U.S. Senator Tim Kaine, Chairman of the Senate Foreign Relations Subcommittee on Near Eastern, South and Central Asian Affairs, released the following statement on the announcement of reconciliation between the Palestinian Liberation Organization (PLO) and Hamas today, as well as its impact on Israeli-Palestinian peace talks.
"It is disappointing to see events in recent weeks that have driven the Israelis and Palestinians further apart in the important quest to find a peaceful two-state solution. The announcement of a reconciliation deal between the Palestinian Liberation Organization and Hamas brought an understandable reaction from Israel, questioning how it can be expected to negotiate a peace deal with a Palestinian partner that is working with a terrorist organization opposing recognition of Israel.
"The announced reconciliation makes the choices and challenges more stark. But it does not change the underlying goal -- the ultimate existence of two states --
Israel and Palestine, living side by side in peace and security as contemplated and repeatedly promoted by the United Nations, the United States and the global community since 1946. My conversations with leaders in Israel and the West Bank over the years, and as recently as my visit to the region in February, convinced me that this remains the best outcome for the Palestinian and Israeli people and that the leaders of both nations, while seeing major obstacles to this goal, also see the absence of any other acceptable alternative.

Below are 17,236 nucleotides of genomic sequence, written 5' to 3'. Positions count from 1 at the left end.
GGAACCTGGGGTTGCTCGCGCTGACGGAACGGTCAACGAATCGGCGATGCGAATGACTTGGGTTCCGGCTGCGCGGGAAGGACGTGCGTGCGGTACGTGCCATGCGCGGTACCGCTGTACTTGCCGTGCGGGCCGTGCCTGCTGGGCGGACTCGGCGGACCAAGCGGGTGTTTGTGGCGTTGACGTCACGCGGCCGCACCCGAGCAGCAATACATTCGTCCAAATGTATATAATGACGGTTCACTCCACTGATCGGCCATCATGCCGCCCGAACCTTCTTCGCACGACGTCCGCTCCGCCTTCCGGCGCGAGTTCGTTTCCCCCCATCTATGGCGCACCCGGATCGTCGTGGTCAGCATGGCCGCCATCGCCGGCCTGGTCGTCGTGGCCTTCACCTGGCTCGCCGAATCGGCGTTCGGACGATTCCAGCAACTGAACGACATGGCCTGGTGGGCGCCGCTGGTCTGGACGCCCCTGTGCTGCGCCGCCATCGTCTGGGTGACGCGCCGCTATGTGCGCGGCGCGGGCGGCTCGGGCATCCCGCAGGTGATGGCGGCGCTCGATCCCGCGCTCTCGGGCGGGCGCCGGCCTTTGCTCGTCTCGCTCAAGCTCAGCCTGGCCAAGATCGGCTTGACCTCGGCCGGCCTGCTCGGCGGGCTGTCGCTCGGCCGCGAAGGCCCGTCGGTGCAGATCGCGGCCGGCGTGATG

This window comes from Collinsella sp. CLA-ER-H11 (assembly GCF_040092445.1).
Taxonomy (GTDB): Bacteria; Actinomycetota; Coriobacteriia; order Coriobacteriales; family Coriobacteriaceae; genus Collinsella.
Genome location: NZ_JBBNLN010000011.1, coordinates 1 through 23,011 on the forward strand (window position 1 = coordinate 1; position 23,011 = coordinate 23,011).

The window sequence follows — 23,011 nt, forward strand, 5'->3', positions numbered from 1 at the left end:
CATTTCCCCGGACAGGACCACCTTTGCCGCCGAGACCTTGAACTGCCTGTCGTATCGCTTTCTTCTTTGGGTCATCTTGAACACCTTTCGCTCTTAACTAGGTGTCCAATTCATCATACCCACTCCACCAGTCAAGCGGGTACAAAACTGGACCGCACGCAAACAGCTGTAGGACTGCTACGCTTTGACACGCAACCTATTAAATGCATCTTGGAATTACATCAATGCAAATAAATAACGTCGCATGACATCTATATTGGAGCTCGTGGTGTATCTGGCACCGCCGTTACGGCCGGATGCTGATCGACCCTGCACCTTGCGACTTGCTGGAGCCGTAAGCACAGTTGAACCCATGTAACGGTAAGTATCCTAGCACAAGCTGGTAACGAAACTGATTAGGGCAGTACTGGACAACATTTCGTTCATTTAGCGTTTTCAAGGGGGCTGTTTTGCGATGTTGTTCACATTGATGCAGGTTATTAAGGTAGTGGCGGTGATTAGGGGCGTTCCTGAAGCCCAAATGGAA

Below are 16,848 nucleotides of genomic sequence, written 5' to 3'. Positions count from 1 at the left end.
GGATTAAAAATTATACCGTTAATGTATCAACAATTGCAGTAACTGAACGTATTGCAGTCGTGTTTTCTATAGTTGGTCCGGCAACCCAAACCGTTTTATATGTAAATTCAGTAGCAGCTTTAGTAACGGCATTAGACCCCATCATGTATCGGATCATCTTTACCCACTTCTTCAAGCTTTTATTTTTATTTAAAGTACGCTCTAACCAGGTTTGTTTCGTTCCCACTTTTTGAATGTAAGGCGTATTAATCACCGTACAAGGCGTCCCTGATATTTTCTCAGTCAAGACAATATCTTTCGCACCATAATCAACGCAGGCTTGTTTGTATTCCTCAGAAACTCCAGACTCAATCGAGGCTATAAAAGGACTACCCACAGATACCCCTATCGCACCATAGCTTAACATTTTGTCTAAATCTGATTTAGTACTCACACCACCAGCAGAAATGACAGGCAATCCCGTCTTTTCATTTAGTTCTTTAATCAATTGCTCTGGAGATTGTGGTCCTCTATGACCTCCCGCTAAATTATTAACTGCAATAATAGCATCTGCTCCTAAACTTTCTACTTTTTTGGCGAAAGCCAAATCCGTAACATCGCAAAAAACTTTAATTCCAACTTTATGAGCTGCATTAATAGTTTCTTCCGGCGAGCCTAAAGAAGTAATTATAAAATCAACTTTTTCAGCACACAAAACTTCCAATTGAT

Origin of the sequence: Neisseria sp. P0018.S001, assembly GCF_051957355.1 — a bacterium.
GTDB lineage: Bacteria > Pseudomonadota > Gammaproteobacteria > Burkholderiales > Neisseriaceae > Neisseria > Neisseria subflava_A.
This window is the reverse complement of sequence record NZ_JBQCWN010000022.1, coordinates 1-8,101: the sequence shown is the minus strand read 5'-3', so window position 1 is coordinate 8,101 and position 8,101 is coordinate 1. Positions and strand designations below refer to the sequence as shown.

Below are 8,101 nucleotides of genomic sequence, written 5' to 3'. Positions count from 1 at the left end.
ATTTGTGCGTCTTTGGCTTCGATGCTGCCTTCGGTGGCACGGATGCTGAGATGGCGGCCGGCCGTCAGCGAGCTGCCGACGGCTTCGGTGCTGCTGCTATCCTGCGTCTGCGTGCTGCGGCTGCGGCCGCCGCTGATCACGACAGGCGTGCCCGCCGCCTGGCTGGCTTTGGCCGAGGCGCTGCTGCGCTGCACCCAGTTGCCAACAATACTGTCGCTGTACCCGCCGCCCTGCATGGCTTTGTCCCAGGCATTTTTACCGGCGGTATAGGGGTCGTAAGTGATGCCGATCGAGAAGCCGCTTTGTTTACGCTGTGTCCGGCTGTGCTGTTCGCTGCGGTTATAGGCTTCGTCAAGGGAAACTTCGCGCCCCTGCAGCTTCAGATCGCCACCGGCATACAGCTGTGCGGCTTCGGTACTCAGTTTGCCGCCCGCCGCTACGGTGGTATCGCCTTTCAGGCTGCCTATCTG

"If the announced reconciliation between the PLO and Hamas holds, it will at least provide some clarity. If there is to be an independent Palestine, it must speak with one voice in affirming Israel's right to exist, its intent to live peacefully with its neighbor, and its commitment to previous agreements. Israel could hardly live securely with an agreement accepted by only a portion of the Palestinian people and leadership. So now the question of Palestinian intent will be posed in a much more direct way.
I hope that the parties will continue to talk so that they may find this resolution themselves. No resolution imposed by external parties or institutions will have the salutary effect of a sober agreement reached by two nations for the future good of their own people. In the immediate term, the U.S. and global institutions like the U.N. should be focused on whether the reconciliation with Hamas leads to a degradation in Palestinian pledges to live peacefully with Israel. That is a fundamental threshold against which all other actions and positions must be measured."